Four weeks before the April 27 school budget elections, NJ Spotlight will travel New Jersey to provide occasional snapshots of how local communities are grappling with the costs of public education in what remains a fragile economy.
There is no one unifying story, not in the school budgets being drafted and debated by local communities, many as we speak. Unlike the budget deliberations of last year, when steep state aid reductions left schools almost uniformly looking at cuts, the prospects run the gamut.
Gov. Chris Christie has proposed a slight restoration of last year’s aid cuts, and that has enabled some districts to restore programs as well. Others are rethinking how they are doing business and providing an education. And for still others, there is little solace in a new year, with more severe cuts and dire warnings to come.
We start with two of the extremes, both in the northern half of the state, one on the western edge that is not just surviving but providing some relief, another in what may seem a world away where there appears little relief in sight.
Hackettstown Gives Back
It’s been a tough couple of years for this community in western Warren County, where a soured economy and state aid cuts has left this district of 1,900 students and four schools with little cushion. After eight straight years of winning school budget votes, the last two were rejected.
Altogether, this year, that has meant 20 fewer positions on the payroll, including coaches, supervisors, teachers and secretaries, some laid off, others by attrition. It wasn’t Armageddon for the district, like for some, but it took its toll on class sizes, after-school programs and the support services that can make a difference.
“It was a significant loss in terms of our curriculum development,” said Robert Gratz, the superintendent. “We eliminated our whole supervisors association.”
This year should be a little better, with no cuts planned at all. And with a 6.3 percent increase in state aid from Trenton, the district has proposed a $29.6 million budget that would actually provide a 2.8 percent reduction in the tax levy. That amounts to a $44 reduction for the average taxpayer in a home assessed at $285,000 and paying about $3,800 a year in school taxes, officials said.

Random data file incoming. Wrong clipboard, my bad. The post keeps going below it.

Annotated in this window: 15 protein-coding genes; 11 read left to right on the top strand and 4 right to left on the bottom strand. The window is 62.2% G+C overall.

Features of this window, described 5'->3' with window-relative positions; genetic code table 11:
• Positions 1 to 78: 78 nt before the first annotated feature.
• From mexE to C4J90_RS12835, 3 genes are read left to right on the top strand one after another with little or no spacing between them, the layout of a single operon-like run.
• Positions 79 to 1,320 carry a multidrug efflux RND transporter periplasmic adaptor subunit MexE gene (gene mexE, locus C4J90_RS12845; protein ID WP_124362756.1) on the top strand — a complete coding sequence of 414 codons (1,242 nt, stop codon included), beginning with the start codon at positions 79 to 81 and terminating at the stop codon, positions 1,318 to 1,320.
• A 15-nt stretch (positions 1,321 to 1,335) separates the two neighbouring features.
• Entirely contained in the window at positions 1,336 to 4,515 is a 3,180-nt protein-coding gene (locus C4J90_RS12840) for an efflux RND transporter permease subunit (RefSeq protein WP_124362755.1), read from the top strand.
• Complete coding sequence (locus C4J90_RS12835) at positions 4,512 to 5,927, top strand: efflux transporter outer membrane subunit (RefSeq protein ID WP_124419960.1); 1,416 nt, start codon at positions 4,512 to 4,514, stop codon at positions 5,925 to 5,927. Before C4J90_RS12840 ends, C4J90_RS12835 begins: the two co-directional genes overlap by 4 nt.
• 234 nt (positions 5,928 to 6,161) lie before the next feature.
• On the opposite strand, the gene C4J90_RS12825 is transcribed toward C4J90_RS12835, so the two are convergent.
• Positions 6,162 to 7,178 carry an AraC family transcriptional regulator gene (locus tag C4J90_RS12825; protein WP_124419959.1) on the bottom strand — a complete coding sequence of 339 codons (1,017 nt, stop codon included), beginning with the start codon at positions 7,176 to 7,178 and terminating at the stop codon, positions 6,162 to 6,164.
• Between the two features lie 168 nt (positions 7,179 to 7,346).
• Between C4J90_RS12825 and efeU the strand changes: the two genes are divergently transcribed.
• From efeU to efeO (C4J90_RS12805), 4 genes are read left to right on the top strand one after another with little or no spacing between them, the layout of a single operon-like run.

With a spending side still going up over 4 percent, the help has come from a few places. The big one is $182,000 in federal emergency aid for those lost jobs this year that the district banked for next year, helping to save two jobs. The district also had surplus left over from this year that it will carry over. Still there are a few other cautions, including a teachers contract that expires in June. The two sides are at least talking.
Is that enough to end the two-year losing streak and get back on the winning track, at the polls, Gratz is making no predictions, not any more.
“In this climate, I don’t think there are any guarantees anymore,” he said.
Deja vu in Newark
One would think Newark schools would be catching a break these days, with a billionaire offering up a $100 million gift to improve the public education system, a charismatic mayor vowing to match it, and much of the nation watching and hoping the best for New Jersey’s largest and, arguably, most troubled city.
Then last week, the district’s top administrators — all operating under the oversight of Trenton in this state-run district — held a public hearing where they announced the district still faced a $10 million budget gap and more than 400 additional jobs could be eliminated next year. That on top of hundreds lost this year.
And that in a proposed budget that is perilously close to $1 billion a year, or $970,404,864 to be exact. (The district actually came closer in 2010, when it hit $995 million, before dropping down last year.)
The proposed budget, which only needs the state’s approval, is a 2 percent increase over last year’s and calls for a 3 percent increase in the local tax levy, staying within the maximum new caps set by Gov. Christie, when allowing for health and pension costs.
Still, the questions in the ensuing weeks and months will mount, to be sure, on where does all that money go at more than $17,000 per student — depending on how one does the math.
But it certainly appears one main culprit remains an enrollment that continues to drop. Many students are attending charter schools that are now the center of much controversy in a district where Christie wants to expand them.
Newark will spend more on tuition for charter schools ($124 million) than four Hackettstowns combined. More than 9,000 of the city’s 48,000 public school students — close to one in five — are slated to attend the 20 charters that will serve Newark children next year.
“We reaching a point of no return as people keep leaving,” said Junius Williams, a longtime advocate in the city and now with the Abbott Leadership Council at Rutgers University. “Even if the state gets rich as anything, we’ll always be laying off people.”
There is some potential for relief with the state Supreme Court about to decide the latest round of Abbott v. Burke on whether additional aid needs to be afforded all districts in the wake of this year’s cuts. Among those who would benefit most are large urban districts like Newark, where there are the largest concentrations of poor and at-risk students.
But when and if that comes is anyone’s guess, and that has left some other advocates looking more to the short term.
“Even if we get $3 million back or whatever, I’m scared,” said Wilhemina Holder, a parent advocate. “I’m wondering what these class sizes will look like after another year of this.”
“And at Weequahic High School,” she said, “they are talking about three security guards, reduced from seven. That’s the stuff that hurts.”